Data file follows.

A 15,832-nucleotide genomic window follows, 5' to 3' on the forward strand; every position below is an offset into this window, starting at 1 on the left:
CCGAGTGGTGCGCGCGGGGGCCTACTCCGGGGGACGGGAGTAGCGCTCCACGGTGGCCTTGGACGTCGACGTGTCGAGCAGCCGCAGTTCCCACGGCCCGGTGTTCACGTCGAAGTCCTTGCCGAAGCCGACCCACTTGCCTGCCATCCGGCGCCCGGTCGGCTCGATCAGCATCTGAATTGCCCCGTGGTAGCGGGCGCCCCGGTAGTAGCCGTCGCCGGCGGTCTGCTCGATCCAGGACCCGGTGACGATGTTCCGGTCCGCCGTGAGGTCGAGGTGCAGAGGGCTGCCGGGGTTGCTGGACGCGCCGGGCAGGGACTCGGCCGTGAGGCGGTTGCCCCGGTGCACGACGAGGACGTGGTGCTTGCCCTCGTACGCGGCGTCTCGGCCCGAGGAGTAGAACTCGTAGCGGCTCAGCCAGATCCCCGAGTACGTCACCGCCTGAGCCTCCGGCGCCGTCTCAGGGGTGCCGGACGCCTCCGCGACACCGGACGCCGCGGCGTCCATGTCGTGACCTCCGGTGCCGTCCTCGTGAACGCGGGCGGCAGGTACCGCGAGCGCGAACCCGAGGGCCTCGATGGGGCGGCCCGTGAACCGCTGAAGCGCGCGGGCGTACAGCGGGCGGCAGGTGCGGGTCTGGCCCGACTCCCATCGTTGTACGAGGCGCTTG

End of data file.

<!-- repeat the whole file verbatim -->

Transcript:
A 15,832-nucleotide genomic window follows, 5' to 3' on the forward strand; every position below is an offset into this window, starting at 1 on the left:
CCGAGTGGTGCGCGCGGGGGCCTACTCCGGGGGACGGGAGTAGCGCTCCACGGTGGCCTTGGACGTCGACGTGTCGAGCAGCCGCAGTTCCCACGGCCCGGTGTTCACGTCGAAGTCCTTGCCGAAGCCGACCCACTTGCCTGCCATCCGGCGCCCGGTCGGCTCGATCAGCATCTGAATTGCCCCGTGGTAGCGGGCGCCCCGGTAGTAGCCGTCGCCGGCGGTCTGCTCGATCCAGGACCCGGTGACGATGTTCCGGTCCGCCGTGAGGTCGAGGTGCAGAGGGCTGCCGGGGTTGCTGGACGCGCCGGGCAGGGACTCGGCCGTGAGGCGGTTGCCCCGGTGCACGACGAGGACGTGGTGCTTGCCCTCGTACGCGGCGTCTCGGCCCGAGGAGTAGAACTCGTAGCGGCTCAGCCAGATCCCCGAGTACGTCACCGCCTGAGCCTCCGGCGCCGTCTCAGGGGTGCCGGACGCCTCCGCGACACCGGACGCCGCGGCGTCCATGTCGTGACCTCCGGTGCCGTCCTCGTGAACGCGGGCGGCAGGTACCGCGAGCGCGAACCCGAGGGCCTCGATGGGGCGGCCCGTGAACCGCTGAAGCGCGCGGGCGTACAGCGGGCGGCAGGTGCGGGTCTGGCCCGACTCCCATCGTTGTACGAGGCGCTTG